Editor’s note: Brittany Bosco, often simply known as BOSCO, is a critically acclaimed multidisciplinary artist, singer and designer from Savannah who began to rise to prominence in Atlanta’s music and creative scenes in the 2010s. She founded the creative agency SLUG and its associated record company, Slug Records. Quianah Upton is an Atlanta creative entrepreneur, event producer and social justice advocate and organizer. She is the founder of the future greenhouse eatery Nourish Botanica. (The BOSCO portrait is by visual artist Barbara Rego).
It is summertime. The golden moment of the season when the sun’s rays peak through bird feathers, echoing trails of light, fluttering on the wind. Summer, when I decide to go skating with my roller skates I just got for my birthday. Two years ago, you had us all at Cascade Skating Rink. Me, stiff with knees unbent; you, skating backward, forward, blond curls flying in “pum pum” shorts. You had all of us girls, and even a few guys, recapturing that feeling of childhood. That feeling of eternal summer.
These are the Polaroid snapshots of our memories. The vintage days of Wet Wet pool parties. You, mothering us, then leaving early to practice. Dance. Rehearse. Organize. Hold meetings. Design. Draw. Create. Build castles.
Since you were 2 years old in Savannah you have been building your own future. In high school everyone knew you were destined for greatness when you shined in all the choir concerts. Things really took off when you joined the dance team and your friends found out you could not only sing but “dance your butt off.” Every time your cousin Constance Brittany would visit, you were teaching her a new dance routine or a song to sing.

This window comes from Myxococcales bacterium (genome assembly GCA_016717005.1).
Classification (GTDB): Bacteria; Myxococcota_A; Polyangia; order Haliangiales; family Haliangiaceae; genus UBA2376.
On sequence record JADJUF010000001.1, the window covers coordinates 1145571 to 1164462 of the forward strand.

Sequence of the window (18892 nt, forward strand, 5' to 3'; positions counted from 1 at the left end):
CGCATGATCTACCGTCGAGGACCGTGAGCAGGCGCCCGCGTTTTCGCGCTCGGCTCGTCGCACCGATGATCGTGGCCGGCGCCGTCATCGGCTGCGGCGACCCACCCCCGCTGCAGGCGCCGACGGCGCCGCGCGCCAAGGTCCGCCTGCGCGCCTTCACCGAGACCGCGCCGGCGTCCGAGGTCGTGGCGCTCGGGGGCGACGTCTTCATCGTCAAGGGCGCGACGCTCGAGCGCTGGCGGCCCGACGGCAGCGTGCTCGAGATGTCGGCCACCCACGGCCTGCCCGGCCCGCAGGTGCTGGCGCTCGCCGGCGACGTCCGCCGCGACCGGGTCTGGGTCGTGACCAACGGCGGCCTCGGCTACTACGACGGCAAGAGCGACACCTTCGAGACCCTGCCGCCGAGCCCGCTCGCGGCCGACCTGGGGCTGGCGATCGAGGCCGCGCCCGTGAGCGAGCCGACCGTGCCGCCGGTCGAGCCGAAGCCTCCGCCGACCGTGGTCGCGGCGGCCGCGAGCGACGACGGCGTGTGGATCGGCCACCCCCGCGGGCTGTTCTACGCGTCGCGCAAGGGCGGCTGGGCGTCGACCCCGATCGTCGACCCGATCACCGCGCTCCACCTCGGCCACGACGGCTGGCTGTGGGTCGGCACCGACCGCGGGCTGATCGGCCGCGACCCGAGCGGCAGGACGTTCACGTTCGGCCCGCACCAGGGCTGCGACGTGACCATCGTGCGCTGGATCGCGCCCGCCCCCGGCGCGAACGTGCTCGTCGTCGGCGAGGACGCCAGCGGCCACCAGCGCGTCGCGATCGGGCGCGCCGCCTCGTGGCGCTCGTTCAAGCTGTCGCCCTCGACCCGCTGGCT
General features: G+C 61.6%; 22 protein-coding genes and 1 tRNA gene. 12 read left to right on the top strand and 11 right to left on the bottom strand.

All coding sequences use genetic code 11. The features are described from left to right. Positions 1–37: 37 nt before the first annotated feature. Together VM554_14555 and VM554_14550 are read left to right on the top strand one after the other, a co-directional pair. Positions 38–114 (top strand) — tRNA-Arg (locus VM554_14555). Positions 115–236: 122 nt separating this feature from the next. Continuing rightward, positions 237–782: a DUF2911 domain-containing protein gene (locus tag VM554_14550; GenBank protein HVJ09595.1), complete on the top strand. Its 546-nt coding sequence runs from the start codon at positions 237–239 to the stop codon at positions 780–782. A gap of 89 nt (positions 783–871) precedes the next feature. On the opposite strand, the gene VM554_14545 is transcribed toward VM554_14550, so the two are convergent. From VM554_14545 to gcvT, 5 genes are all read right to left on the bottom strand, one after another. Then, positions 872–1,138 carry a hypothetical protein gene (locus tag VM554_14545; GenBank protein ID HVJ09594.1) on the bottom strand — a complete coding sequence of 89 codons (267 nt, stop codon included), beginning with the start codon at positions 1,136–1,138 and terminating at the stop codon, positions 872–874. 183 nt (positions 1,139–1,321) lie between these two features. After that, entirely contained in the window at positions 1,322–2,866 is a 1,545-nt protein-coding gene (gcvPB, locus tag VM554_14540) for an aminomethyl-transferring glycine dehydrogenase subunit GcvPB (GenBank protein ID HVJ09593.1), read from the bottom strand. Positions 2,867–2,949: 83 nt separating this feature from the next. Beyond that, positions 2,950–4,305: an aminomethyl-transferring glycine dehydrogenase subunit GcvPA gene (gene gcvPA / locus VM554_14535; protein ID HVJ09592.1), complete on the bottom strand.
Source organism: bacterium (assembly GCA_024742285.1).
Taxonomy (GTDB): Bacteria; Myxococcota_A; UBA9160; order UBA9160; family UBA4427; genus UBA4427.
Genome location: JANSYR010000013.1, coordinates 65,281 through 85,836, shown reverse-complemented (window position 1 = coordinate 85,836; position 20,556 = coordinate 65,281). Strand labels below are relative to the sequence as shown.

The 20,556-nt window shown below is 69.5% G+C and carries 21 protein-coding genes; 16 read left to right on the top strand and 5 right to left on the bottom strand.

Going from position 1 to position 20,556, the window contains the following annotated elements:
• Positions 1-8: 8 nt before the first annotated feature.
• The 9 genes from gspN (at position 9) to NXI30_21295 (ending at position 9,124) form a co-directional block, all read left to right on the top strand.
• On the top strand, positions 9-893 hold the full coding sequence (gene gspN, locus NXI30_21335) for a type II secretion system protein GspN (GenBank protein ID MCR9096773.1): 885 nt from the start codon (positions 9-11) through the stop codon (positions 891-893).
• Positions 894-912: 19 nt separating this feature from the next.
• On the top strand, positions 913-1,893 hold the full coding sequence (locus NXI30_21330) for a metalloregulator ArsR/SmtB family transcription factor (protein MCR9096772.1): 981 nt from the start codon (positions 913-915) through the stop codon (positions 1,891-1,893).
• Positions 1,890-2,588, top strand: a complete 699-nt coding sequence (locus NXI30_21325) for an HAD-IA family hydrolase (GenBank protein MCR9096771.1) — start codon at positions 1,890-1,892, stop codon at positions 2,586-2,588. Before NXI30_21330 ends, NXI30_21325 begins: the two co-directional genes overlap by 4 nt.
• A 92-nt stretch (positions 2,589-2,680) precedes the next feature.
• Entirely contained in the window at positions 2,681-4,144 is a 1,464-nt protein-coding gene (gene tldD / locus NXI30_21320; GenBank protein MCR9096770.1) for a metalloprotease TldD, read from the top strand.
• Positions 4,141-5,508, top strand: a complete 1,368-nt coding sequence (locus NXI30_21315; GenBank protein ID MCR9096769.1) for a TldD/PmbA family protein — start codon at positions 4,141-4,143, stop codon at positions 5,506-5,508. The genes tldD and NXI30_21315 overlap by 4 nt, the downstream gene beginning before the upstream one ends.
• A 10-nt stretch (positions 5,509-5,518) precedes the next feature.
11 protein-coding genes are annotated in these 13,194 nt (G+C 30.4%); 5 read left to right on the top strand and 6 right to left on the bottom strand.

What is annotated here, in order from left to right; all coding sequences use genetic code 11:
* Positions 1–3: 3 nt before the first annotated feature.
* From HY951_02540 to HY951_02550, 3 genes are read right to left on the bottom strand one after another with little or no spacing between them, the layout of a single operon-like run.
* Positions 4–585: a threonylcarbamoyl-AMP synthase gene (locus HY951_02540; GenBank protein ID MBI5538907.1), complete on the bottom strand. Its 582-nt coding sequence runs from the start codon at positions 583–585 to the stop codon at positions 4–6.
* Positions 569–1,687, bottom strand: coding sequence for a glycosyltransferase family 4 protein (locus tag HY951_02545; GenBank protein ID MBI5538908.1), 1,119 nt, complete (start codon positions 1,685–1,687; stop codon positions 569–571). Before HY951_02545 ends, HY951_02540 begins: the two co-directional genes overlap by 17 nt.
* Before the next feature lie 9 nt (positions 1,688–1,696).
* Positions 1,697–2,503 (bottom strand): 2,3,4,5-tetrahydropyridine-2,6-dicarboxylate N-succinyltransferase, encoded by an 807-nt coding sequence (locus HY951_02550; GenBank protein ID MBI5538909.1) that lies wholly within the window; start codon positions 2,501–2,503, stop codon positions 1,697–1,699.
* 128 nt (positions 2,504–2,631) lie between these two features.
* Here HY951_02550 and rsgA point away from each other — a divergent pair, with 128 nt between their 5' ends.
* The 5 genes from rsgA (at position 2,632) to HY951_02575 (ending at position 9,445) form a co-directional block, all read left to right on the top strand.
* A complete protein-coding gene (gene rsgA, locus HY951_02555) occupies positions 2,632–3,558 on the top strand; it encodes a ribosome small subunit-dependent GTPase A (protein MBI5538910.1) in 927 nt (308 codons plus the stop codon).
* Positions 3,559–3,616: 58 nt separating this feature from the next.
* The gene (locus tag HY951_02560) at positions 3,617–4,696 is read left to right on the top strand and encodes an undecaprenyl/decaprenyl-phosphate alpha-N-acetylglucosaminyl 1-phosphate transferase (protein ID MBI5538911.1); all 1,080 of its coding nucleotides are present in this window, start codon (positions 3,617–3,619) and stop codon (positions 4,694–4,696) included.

Your epic multitasking had you dancing from Savannah to Atlanta into our hearts, holding it down at Sugar Hill at Underground Atlanta and Lenny’s Bar on Memorial Drive, handling your business and biking through New York and L.A. and, as such a young woman, singing to your own drum beat through Europe.
I remember when you were leaving to move to New York; Ashley, Aleshea and I came over to help you pack and redistribute your clothes. As we sipped mushroom tea we went through loads of +FRESH.i.AM+ outfits and shoes galore. I was not at all happy you were leaving, but you pulled out, pulled it off and pulled back up when you could — never forgetting your friends. These are our memories. I’m not the only one who feels this way about you. So many of us do. It’s a fact of Atlanta life that if you meet BOSCO, you’ve met the host of creative Atlanta. Plus, if anyone has sat at her table and had the pleasure of tasting her amazing cooking, you know you’ve been welcomed Southern-style.
BOSCO, somehow you’re able to tie it all together and never forget home. Never forget how to make people feel, whether it’s through your voice in a song or watching you become the mother to Arlo that you’ve always been to us (although you hate when we say that). Understanding now how your mother, father, friends in Savannah molded you, it’s important to know that we see you as a woman who hasn’t lost her way or compromised her values and beliefs.
In 2017 you launched SLUG, a creative agency that allowed you to spread your talents across multimedia platforms. From motion animation to experiential design you developed a team that is setting a high standard for Atlanta creatives. And, as a Black woman, this is so important for our city.
After releasing several musical and creative projects that honed your vision, watching you bloom in L.A. was a pinnacle for me. I felt like you finally got to be the artist you were born to be, as individual and multifaceted as a grain of sand. In L.A. you attended the Grammys, partnered to create content with Instagram and Foot Locker, all the while continuing to smash it musically by having several songs appear on the soundtrack to HBO’s hit show Insecure. Then, earlier this year, you announced the culmination of these efforts: SLUG Records, your own content-led record label. Piece by piece, you’ve created an entire vehicle for yourself and other artists.
It was so important to you and to artists in Atlanta to see you develop yourself in so many areas, never letting a ball drop or one note outlast the beat and ring off key. I’m sure you felt so much pressure over the years but you used it like a tool. To push yourself and others. I’ve seen you be super tough on yourself and your team, and although you’ve mellowed quite a bit, it’s like watching the same sun with a different pair of sunglasses. Still warm. Still cool. All summer.
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